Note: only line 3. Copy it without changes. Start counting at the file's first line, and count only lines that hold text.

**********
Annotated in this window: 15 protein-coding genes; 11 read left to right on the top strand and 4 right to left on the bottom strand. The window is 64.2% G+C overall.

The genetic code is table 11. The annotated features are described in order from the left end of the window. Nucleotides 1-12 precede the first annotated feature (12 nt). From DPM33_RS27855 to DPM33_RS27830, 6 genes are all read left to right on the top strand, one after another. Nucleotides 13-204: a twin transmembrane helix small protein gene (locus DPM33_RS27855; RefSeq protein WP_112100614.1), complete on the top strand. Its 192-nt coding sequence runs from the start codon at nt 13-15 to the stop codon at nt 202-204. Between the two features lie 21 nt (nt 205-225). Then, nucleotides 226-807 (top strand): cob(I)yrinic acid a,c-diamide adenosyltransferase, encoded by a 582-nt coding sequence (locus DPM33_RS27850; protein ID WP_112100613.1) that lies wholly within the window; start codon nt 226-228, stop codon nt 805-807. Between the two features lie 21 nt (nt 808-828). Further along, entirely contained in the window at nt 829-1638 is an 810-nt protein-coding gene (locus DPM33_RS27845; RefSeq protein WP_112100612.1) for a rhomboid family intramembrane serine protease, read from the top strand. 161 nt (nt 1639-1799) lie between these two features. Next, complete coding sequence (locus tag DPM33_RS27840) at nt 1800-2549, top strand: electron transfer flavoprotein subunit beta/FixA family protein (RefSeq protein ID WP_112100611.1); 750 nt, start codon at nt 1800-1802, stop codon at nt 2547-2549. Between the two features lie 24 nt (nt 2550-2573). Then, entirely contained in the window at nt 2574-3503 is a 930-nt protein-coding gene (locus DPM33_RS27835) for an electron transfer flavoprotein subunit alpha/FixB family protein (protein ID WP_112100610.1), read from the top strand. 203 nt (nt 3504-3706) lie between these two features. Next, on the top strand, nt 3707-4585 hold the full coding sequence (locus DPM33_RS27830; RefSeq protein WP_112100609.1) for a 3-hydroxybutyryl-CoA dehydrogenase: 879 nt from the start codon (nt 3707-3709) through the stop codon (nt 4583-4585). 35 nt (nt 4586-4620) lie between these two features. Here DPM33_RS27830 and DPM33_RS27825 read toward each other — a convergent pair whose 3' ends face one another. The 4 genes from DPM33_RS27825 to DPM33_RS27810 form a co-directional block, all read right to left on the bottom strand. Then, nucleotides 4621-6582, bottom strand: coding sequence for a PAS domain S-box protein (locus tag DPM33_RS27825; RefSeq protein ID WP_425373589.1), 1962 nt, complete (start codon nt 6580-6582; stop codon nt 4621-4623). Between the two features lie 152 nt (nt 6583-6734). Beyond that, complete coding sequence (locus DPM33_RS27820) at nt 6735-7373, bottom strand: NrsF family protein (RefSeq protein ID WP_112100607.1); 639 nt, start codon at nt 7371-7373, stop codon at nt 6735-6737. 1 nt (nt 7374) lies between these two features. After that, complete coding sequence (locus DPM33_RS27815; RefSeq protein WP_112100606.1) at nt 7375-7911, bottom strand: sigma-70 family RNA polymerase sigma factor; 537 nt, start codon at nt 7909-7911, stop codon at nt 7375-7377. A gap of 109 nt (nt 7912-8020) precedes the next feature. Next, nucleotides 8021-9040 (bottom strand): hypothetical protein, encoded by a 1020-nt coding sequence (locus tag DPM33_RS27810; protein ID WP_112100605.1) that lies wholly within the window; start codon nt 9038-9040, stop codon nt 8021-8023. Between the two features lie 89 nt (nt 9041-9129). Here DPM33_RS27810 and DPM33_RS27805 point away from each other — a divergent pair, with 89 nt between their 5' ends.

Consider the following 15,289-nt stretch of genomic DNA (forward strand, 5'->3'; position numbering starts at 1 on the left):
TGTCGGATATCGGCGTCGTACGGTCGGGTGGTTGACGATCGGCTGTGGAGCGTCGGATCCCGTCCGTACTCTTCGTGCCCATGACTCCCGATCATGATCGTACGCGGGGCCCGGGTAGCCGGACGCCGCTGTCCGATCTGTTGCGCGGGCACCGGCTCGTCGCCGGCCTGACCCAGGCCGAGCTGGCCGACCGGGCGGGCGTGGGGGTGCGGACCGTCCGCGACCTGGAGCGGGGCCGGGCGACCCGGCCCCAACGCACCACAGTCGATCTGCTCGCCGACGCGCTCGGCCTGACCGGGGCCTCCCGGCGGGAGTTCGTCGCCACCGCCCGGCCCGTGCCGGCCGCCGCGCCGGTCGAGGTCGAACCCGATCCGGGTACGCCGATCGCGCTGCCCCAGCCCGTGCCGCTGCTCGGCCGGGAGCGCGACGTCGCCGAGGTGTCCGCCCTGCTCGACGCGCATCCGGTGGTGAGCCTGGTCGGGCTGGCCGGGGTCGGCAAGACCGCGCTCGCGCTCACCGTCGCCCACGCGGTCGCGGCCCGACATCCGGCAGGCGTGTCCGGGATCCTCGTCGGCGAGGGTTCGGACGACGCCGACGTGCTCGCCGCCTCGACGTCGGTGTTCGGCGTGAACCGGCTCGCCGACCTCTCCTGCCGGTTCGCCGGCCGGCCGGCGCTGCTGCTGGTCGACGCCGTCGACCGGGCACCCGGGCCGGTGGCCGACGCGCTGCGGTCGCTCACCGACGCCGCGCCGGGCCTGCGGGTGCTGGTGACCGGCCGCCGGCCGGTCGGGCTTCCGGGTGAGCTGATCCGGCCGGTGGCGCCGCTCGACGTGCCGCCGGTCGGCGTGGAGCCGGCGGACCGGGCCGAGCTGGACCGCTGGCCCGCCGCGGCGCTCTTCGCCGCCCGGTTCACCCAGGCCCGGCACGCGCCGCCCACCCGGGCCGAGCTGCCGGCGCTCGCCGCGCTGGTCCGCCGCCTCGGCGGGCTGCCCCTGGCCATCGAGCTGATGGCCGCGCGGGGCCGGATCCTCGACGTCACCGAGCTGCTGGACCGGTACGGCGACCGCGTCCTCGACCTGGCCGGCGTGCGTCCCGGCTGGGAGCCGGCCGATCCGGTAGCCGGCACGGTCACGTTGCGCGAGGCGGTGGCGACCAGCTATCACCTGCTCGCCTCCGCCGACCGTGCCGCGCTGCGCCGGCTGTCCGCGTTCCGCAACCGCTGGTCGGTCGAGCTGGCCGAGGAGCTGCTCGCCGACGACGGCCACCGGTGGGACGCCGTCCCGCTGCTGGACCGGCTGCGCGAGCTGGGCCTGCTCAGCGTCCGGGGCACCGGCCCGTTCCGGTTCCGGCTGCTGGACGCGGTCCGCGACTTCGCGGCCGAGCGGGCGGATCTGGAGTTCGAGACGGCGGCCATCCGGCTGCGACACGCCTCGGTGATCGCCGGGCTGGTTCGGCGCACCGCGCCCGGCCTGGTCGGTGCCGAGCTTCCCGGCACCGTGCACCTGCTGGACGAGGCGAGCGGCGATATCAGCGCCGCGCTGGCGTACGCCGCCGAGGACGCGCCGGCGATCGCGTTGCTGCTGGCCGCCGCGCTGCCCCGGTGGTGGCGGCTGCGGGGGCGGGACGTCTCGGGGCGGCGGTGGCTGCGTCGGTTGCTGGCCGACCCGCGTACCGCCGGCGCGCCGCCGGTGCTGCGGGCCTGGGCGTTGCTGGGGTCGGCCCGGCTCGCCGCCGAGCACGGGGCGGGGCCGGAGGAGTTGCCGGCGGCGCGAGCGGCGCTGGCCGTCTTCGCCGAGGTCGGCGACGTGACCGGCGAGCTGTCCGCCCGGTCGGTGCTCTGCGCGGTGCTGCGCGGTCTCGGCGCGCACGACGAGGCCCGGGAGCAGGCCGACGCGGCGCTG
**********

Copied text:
Consider the following 15,289-nt stretch of genomic DNA (forward strand, 5'->3'; position numbering starts at 1 on the left):